An Unforgettable Summer Adventure in Science

A new cohort of Amgen Scholars is now embarking on its summer research adventure in North America, Europe, and Asia. Even though only three months in duration, the program leaves a lasting impression on its participants. Following her Amgen Scholars summer at LMU Munich eight years ago, Cláudia Vilhena still reminisces on her experience — including a memorable 11-hour bus ride through Germany — and how it changed her career trajectory.

Growing up in Portugal, Vilhena was always acutely aware of how underfunded science was in her region. She had always loved math and physics, and in high school had a growing interest in physiology. Thinking about how she could practically apply those interest, she landed on studying pharmacy at the University of Lisbon.

Once there, Vilhena quickly realized she couldn’t imagine a life behind a pharmacy counter. After doing volunteer work in chemistry and collaborating with a professor on a project, she began looking for options to conduct research abroad. “Independent work, freedom of thought, and unpredictability of the next day routine, all made me feel at home,” she recalls of those early research experiences. After attending a talk by a regional manager at Amgen about the Amgen Scholars Program in the fall of 2010, she decided to apply for the program for the next summer.

As an Amgen Scholar at LMU Munich, Vilhena immersed herself in the world of microbiology, specifically working on systems that allow bacteria to communicate with the outside world. She loved the work so much that she continued research in the same lab at LMU Munich for her PhD, after first doing her practical master’s thesis at the University of Cambridge.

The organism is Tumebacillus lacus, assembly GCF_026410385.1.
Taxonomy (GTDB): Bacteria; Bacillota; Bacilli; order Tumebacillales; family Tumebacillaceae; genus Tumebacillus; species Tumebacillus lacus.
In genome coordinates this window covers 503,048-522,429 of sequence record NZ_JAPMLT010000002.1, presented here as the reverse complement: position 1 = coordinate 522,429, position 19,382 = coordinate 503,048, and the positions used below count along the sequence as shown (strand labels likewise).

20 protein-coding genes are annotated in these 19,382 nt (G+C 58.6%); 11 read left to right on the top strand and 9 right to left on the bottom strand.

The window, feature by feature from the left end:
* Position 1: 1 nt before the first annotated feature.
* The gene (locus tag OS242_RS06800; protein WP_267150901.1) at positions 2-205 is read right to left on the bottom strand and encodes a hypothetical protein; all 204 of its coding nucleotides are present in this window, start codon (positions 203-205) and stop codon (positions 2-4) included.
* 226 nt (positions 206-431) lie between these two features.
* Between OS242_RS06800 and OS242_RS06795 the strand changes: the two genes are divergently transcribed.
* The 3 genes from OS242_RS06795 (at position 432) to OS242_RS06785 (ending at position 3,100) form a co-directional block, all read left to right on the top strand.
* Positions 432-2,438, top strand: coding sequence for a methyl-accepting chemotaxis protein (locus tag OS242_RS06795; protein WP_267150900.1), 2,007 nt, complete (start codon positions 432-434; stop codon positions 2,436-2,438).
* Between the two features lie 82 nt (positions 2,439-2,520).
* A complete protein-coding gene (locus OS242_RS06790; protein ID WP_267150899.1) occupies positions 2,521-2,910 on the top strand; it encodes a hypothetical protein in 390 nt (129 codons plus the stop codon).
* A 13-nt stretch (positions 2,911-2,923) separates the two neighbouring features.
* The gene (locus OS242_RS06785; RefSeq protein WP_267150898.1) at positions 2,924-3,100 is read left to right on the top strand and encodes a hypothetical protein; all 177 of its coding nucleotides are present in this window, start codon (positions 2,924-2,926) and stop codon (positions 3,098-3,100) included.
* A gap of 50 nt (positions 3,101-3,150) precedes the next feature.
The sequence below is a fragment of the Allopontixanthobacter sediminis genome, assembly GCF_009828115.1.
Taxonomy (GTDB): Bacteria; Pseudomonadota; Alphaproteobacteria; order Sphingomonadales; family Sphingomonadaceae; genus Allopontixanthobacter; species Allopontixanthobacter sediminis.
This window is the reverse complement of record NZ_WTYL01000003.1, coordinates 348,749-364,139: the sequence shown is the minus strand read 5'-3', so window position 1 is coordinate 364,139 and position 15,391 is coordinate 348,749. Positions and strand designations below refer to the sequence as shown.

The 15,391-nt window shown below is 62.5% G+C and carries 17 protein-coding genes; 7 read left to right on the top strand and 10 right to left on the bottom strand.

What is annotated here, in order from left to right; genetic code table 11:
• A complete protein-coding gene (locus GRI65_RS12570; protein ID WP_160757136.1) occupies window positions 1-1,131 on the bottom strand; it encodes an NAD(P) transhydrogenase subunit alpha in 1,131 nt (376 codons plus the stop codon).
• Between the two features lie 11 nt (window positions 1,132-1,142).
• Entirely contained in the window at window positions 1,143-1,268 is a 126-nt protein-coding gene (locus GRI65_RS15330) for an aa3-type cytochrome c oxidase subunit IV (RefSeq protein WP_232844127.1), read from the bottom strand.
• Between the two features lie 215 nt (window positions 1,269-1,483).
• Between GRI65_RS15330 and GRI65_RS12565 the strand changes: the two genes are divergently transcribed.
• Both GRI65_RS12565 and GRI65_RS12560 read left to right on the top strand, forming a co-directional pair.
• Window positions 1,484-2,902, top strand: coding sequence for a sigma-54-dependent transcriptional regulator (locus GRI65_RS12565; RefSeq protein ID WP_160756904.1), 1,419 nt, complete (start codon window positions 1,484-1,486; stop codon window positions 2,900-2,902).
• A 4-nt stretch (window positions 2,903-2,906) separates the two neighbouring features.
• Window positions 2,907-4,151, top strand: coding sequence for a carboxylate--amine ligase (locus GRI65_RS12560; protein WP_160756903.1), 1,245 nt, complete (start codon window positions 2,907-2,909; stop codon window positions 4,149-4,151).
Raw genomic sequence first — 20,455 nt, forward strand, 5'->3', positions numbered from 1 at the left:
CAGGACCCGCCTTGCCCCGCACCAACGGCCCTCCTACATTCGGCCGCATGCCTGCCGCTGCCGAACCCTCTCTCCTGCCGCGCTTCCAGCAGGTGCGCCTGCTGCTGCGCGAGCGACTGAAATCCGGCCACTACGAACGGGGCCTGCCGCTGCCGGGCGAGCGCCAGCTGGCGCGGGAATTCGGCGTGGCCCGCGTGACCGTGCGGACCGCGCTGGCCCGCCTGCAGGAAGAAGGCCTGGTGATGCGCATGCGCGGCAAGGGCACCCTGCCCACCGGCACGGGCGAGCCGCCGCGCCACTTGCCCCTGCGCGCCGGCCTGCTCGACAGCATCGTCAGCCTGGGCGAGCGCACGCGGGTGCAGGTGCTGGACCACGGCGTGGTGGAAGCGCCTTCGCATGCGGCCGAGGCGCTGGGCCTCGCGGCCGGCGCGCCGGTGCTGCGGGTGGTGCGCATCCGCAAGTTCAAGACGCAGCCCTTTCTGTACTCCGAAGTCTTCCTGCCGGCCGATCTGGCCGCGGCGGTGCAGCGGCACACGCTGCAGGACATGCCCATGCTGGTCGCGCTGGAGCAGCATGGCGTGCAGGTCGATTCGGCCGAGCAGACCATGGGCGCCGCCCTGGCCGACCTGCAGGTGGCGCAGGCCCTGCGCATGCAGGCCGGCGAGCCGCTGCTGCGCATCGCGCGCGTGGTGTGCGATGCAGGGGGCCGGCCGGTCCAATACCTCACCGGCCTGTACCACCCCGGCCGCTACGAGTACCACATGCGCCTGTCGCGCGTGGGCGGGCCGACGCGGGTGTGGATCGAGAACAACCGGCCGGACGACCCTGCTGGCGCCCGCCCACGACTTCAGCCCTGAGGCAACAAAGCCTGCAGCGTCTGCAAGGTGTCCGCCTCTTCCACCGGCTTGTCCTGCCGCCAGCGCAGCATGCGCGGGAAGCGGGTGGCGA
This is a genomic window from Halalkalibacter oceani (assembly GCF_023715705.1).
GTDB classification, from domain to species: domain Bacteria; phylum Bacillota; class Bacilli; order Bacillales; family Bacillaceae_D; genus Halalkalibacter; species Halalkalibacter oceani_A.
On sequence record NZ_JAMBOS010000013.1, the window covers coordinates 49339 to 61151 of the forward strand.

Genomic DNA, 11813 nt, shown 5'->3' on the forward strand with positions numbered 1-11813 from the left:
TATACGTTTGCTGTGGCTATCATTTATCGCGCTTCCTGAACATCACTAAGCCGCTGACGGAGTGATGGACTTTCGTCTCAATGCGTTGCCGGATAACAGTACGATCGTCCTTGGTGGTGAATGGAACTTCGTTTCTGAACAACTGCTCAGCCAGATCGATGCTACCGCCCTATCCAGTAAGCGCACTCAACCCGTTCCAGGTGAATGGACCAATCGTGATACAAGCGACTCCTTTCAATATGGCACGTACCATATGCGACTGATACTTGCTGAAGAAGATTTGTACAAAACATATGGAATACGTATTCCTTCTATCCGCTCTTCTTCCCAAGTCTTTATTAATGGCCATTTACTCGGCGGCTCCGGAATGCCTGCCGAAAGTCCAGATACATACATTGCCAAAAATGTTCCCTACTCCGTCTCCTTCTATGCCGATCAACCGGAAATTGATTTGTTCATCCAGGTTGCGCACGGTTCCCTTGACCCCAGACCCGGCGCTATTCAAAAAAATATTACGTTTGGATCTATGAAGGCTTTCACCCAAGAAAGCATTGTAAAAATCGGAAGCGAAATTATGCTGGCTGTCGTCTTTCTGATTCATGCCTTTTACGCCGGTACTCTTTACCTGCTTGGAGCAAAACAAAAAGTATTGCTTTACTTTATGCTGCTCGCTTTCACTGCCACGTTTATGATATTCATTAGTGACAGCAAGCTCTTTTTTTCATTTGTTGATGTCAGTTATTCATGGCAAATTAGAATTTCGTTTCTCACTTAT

Now a self-described “bacteria freak,” Vilhena is a postdoctoral scholar at the University of Lisbon, trying to elucidate how Streptococcus pneumoniae can pass the blood-brain barrier without being recognized by the innate human immune system. “I love microbiology,” she says. “I can’t imagine doing work in any other area.”

Throughout her educational path, Vilhena has reunited with fellow Amgen Scholars, particularly during her master’s program in Cambridge and her PhD program in Munich. As she reflects on her experience, she most remembers the people she has met and “all the social activities that embraced us in the German culture and served as a bond to the group.” She credits the Amgen Scholars Program with setting her down her research path. “I learned that independent and unpredictable work is something I adore,” she says.

To all the new Amgen Scholars about to embark on their summer experiences, she says: “Enjoy those few months, make friends, get to know each other, and of course, be the best you can be in the lab.”